Friday, November 24, 2006

Orion

Mum made this for me;

It is a picture she took looking out from her parent's garage, and Jethro Tull's poem which was given to us from the Maalie King.

She reckons she'd been starting to worry about losing the passion for 'pondering,' since she wasn't at uni any more, but Simon and Maalie seem to be looking after her!

12 comments:

Anonymous said...

Plumpy, I think it would look very nice on a yellow background!

Anonymous said...

Dear Plumpy, Maalie has noticed (in the 'hunting' link) that people go in for 'Fowl Hunting' at the Mesopotamia Station. He hopes they don't hunt Maalies or albatrosses there. They are sorts of fowl, you know.

Plumpy said...

Mr Maalie,
There are lots of birds on the farm where Mum grew up. There are wrens, finches, magpies, sparrow hawks (NZ falcon), sparrows, wax eyes, swallows, spur-winged plovers, paradise ducks, pukekoes, sky larks, two types of seagull, oyster-catchers, chooks and even on good days - bell-birds.
At some point some strange people, possibly of the council or even MAF, placed at each property in the valley a pair of pheasants in the hope they would breed.
But really, what the industrious people at Mesopotamia are doing, is turning the eradication of a pest - candian geese - into an adventure.

I have never seen an albatross or a maalie at Mesopotamia which is why I'd like to go help at the Maalie Kingdom, to try them...er...I mean, see them for myself. There are kea in the hills too, but I don't really want to meet one of them!

Anonymous said...

OK Plumpy, you are free to catch the introduced species. But keep your paws off the indigenous stuff! Don't go wandering off to the Otago Peninsula!

Anonymous said...

Ooops, I'm hogging your comments again! I expect you have heard of the word "Mollymawk"? It's what the Kiwis call the smaller albatross species. Well, that is a derivation from 'Maalie'. In some dialects Maalie sounds more like Molly, (it is an old Norse word) and when the Norse sealers and whalers went hunting in the Antarctic they called these strange birds that followed ships 'Maaliemawks', and that became written down as Mollymawks. I bet you didn't know that!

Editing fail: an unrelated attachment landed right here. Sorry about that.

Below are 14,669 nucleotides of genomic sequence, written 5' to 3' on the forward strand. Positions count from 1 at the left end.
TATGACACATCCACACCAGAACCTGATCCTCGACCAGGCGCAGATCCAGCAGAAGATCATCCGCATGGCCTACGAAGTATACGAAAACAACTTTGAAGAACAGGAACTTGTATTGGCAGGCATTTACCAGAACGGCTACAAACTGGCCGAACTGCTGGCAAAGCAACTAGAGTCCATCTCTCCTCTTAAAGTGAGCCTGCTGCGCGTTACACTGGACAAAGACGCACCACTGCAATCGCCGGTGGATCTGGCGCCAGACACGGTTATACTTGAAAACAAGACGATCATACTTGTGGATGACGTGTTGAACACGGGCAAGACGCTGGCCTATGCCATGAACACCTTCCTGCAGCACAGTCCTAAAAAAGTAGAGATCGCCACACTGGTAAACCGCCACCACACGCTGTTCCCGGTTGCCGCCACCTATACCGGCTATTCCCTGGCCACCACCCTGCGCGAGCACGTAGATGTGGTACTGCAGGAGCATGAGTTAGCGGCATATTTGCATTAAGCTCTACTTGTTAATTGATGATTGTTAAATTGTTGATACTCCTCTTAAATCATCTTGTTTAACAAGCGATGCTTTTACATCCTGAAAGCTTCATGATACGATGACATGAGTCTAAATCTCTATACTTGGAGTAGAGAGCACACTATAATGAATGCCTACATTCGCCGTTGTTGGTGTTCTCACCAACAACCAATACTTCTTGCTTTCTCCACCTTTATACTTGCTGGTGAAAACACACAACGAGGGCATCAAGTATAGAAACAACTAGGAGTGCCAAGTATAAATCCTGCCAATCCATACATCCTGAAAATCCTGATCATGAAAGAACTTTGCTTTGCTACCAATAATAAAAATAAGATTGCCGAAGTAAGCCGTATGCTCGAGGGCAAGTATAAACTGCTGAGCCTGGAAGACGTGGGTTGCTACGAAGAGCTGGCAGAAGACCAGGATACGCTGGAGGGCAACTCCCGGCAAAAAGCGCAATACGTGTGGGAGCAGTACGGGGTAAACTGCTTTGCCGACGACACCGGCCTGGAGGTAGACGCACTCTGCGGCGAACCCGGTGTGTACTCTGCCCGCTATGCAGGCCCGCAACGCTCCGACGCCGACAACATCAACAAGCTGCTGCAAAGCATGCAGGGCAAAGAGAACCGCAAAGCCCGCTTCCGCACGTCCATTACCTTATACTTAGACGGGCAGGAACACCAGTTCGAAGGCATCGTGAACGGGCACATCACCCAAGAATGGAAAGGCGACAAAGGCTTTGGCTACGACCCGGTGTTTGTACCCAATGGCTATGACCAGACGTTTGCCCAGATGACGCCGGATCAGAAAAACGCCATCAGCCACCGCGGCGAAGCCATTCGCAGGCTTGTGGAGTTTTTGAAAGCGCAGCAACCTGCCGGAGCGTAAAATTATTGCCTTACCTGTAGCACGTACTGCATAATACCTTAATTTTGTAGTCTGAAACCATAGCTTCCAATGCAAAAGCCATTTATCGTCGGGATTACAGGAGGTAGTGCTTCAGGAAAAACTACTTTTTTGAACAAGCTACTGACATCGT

Plumpy said...

Wow! No I didn't know that. So the Maalie followed the ships like the albatross in the rhyme of the ancient mariner. Except that one lead the ship...
That's very interesting. So what does the word Maalie mean in Norse?

Anonymous said...

Well, these days Maalie is the Shetland word for the Fulmar (I worked a lot with Fulmars during my 27 summers research on Shetland). But I think originally the word meant something like "Stinker" because they have a disgusting habit of puking up their last meal all over you (with startling range and accuracy) when you try to approach tem to put rings (bands) on their foot!

Ju's little sister said...

Aptly named then!
I haven't heard of Fulmar before though?

Maalie said...

Don't know why the last comment came out as anonymous, must have accidentally logged myself out.

Yes, there is a Southern Fulmar too, lives in sub-Antarctic waters, occasionally gets north to NZ, look here .

Ju's little sister said...

For some reason all your comments on both blogs have changed to anon. since I have switched to the beta system. It's rather odd as no one else's has :-\

Plumpy said...

The Fulmar have such wide wings, they must be good at gliding for hours on end?

Maalie said...

It sems to be working now.

Yes, although maalies superficially resembles seagulls they are `related to the albatrosses and, like them, can go for miles in the wave troughs without perceptibly flapping.